Tele steel saddles

Discussion in 'Guitars in General' started by J Purcell, Feb 21, 2008.

  1. J Purcell

    J Purcell Member

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    Are any of you Tele players using steel saddles? If so what kind and how do you like them compared to brass?
    Thanks for any info.
    John
     
  2. Chris Rice

    Chris Rice Member

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    I have steel on two (one Fender and one Rice) guitars. The Fender has a late 60's set and the Rice has a Glendale set. They have a quicker attack with a different midrange emphasis than brass saddles. "Steelier" comes to mind. ;)
     
  3. Pete Galati

    Pete Galati Member

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    I have some Glendale steel saddles. Haven't used them yet though. Lost all momentum on the project, but I'm working up new plans for them.

    [​IMG]
     
  4. cacibi

    cacibi Member

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    I've got heat-treated stainless steel saddles (Glendale) on my b-benders. IMHO they are a little more balanced EQ-wise, with more mids. My take on brass is that it emphasizes the lows and highs while steel provides more of a 'normalized' EQ.
     
  5. bluesrules

    bluesrules Member

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    I found the complete opposite!

    On my tele's anyways. I had no mids with the cheaper factory steel saddles, plenty of low's and Ice Pick highs. When I put on the compensated BRASS saddles. It sounded like a Tele again with that vintage Honk it was missing.

    Maybe the higher priced steel saddles are better. But I have 6 Tele's and only one more has to be swapped to brass yet. After I compare them, It's brass or nothing to me now.
     
  6. Dana Olsen

    Dana Olsen Gold Supporting Member

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    I replaced the stock threaded steel saddles on my '56 Esquire/ Tele conversion with Music One slotted steel saddles.

    It was a HUGE improvement in tone and sustain. Every guitar is different, but on my '56 the steel saddles have a strong mid, good lows and no ice pick highs. I'd be willing to try brass, or titanium, but I'm happy with the slotted steel ones - sounds great to me.

    Dana O.
     
  7. cacibi

    cacibi Member

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    To each their own....from the Glendale site:

    "Brass has a very nice balanced tone. Aluminum adds highs and cuts out mids without losing the low end. Stainless Steel adds a nice mid tone more pronounced than brass. ( funky Jerry Reed tone) Heat Treated Steel also adds a nice mid tone like the stainless but a little warmer. ( Bakersfield Roy Nichols and Don Rich tone) Titanium is a very light weight and hard material you might think it would sound similar to Aluminum, but the sound is much more similar to Brass and also adds a little sparkle to the high end."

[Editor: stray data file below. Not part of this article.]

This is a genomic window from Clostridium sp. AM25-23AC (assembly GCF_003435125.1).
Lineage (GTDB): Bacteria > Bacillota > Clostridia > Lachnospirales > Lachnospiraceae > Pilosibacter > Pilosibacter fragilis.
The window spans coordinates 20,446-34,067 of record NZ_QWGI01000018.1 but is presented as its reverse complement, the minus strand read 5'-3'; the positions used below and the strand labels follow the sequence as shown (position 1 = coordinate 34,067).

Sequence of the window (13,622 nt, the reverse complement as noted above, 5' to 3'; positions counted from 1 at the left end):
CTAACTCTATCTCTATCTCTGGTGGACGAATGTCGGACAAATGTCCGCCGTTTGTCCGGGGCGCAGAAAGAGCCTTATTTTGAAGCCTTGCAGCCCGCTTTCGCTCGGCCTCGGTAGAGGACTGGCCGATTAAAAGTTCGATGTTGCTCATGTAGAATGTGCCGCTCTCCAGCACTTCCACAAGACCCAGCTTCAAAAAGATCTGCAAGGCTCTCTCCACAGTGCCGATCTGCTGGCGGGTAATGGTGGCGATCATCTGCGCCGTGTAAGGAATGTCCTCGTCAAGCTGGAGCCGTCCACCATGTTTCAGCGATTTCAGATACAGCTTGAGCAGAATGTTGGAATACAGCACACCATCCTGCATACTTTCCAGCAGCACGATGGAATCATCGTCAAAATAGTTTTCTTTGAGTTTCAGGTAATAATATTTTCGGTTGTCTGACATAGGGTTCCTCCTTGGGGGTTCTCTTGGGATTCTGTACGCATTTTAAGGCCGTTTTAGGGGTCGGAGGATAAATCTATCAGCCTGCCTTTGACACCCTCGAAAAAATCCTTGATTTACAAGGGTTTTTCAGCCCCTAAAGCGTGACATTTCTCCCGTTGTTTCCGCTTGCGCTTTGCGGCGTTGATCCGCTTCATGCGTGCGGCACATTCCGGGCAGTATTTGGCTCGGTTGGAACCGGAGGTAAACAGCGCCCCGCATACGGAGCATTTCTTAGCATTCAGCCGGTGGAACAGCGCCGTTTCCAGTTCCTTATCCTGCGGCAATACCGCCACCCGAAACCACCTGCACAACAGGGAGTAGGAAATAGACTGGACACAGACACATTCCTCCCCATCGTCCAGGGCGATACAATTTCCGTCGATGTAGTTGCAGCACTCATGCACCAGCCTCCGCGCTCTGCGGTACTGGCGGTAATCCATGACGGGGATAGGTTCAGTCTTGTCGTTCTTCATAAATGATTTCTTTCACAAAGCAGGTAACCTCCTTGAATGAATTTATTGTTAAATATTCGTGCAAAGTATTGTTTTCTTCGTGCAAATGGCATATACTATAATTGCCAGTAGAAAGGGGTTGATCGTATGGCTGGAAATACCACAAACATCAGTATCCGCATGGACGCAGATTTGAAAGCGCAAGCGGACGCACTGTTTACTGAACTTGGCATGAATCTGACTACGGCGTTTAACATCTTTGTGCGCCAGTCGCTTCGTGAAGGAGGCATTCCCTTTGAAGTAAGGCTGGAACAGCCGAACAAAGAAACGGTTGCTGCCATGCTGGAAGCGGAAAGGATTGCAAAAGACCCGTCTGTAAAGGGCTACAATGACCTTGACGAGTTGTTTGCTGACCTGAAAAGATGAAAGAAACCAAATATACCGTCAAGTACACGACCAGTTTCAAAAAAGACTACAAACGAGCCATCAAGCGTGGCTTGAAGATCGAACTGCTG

8. Jim Collins

    Jim Collins Member

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    I try different things on different Teles, and let the individual guitars decide. One is a two-pickup Tele-clone, with ash body, round lam rosewood fretboard, and Lollar Vintage T pickups. Of all the combinations of Glendale stuff I've tried, this one prefers a non-magnetic stainless steel bridge plate, heat-treated steel D/G and B/E saddles, and an aluminum E/A saddle. This gives me more bite without being strident.

    The other is an Esquire-clone with ash body, round lam maple board, with a Lollar Vintage T bridge pickup. Of the Glendale components I've tried on this one, it prefers a Blackguard bridgeplate, with an aluminum E/A saddle and brass D/G and B/E saddles. When this guitar was a two-pickup guitar, it liked a stainless bridgeplate with the same saddles as the other guitar, but once I converted it to an Esquire, it needed a slight mellowing of the high end, which is why I went with the Blackguard plate and Twang saddles. (It still has LOADS of twang.)
     
  9. Mike Duncan

    Mike Duncan Staff Member

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    I've got Glendale steels on my '62 RI. I love the crisp / snappy tone the steel has.
     
  10. pjwill

    pjwill Silver Supporting Member

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    +1 on the "crispy/snappy" tone! I am a big fan of steel saddles... both threaded (difficult to get string spacing perfect) and slotted. I think that they have a faster attack and tend to accentuate highs without sacrificing lows. You will notice that a fair number of players will use brass for their DG and BE strings and use steel on their low E/A strings for added snap and highs on the low strings.
     
  11. Droptop

    Droptop Supporting Member

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    How do the Glendale's compare to the Callaham's?
     

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